Before you start thinking that I need to be committed for being crazy enough to read the Dictionary, wait. I didn’t actually read it. What I did read was the amazing true story of how the original Oxford English Dictionary (or the OED) came into being. The Surgeon of Crowthorne follows the history of the OED from it’s original conception, all the way through to when it was first published in 1928, after a mammoth 70 year effort by it’s collaborators. But intertwining with the history of probably one of the most purchased books ever, are the stories of two men – Dr William Minor and Sir James Murray.
Murray was the man who was eventually charged with the privilege of overseeing the project and had the idea of advertising for contributors to the dictionary, rather than a small group of scholars having to record every word in the English language. One of these advertisements eventually made its way into the hands of Dr William Chester Minor. A retired United States army surgeon, Minor had been travelling Europe for his health and while in London, had committed a terrible crime which had been brought about by a moment of extreme paranoid delusion. Found to be not sound of mind, Dr Minor now found himself an inmate of the Broadmoor Asylum on the outskirts of the village of Crowthorne. A lover of words, Dr Minor was immediately interested in contributing to what he knew would be a history changing project. He wrote to Murray to express his interest and Murray in turn wrote to Minor with a series of very specific instructions as to the collection of words and their meanings. This correspondence was the beginning of a relationship between the two men that would span decades and would be vital to the success of the project. For despite the diminished state of his sanity, Dr Minor turned out to be one of the most important contributors to the dictionary. Though he was not quite sane, he had an incredibly ordered mind and logical mind and I am confident that without his contribution, the entire undertaking would have been another 10 years longer than it already was.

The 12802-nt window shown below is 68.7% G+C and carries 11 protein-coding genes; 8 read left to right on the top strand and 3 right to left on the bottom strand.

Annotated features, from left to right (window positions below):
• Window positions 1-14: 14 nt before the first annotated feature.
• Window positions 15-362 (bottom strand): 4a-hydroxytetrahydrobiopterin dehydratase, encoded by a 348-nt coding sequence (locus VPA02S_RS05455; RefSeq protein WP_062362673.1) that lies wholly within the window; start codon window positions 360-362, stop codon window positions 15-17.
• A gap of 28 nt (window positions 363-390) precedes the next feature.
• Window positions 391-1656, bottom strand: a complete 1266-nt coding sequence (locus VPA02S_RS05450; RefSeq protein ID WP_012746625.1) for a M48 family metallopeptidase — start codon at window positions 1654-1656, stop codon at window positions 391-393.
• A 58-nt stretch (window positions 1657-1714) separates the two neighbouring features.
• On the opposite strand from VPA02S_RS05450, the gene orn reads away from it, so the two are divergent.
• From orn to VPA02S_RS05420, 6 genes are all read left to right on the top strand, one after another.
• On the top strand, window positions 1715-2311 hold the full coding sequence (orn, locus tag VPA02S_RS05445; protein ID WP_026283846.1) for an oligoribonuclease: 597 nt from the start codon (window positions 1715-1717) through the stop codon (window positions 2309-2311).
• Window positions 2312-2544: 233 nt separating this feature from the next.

While reading this book, I was not only in awe of the mind of Dr Minor, but also in awe of the task itself. We think very little today of “googling” a word to find out it’s correct spelling or whether we are using it in the correct way and I believe that we certainly take something as humble as the common dictionary for granted. But consider this – Shakespeare did not have a dictionary to refer to, nor did Chaucer. They merely wrote what they knew and hoped that some of the less common words they used were being used correctly. Also consider the fact that when the OED was first started, it was the late 1800’s. They couldn’t just “google” a word to put in their dictionary. In fact the word “google” would never have even made it into their dictionary. There was no fax, no email, no telephones. The only form of long distance communication available was letter writing, which was still not as quick as what we know today. The resulting dictionary from this 70 year project contained over 400,000 words and their definitions, accompanied by over 1,800,000 uses of those words – each word having on average 6 different ways in which to use it. The contributors to the dictionary were not just from England either – they were also based in other parts of the British Empire and the United States. It was a world wide effort in a time not necessarily suited to world wide efforts.
RATING – 10 out of 10. I was completely enthralled from the opening pages and I will certainly never look at a dictionary the same way again.
WHO SHOULD READ IT – anyone interested in the history of the English language, or anyone that just loves words.
WHO YOU’LL LOVE – It’s hard not to admire both of the main protagonists in the story, but I also have a soft spot for Samuel Johnson, who in the 1700’s made his own attempt at a dictionary, some words in which had a less than scholarly definition, in particular the word “patron.”
FAVOURITE QUOTE – Every chapter starts with a word and it’s definition from the OED and my favourite quote by far would have to be one of these definitions (it also happens to be my new favourite word):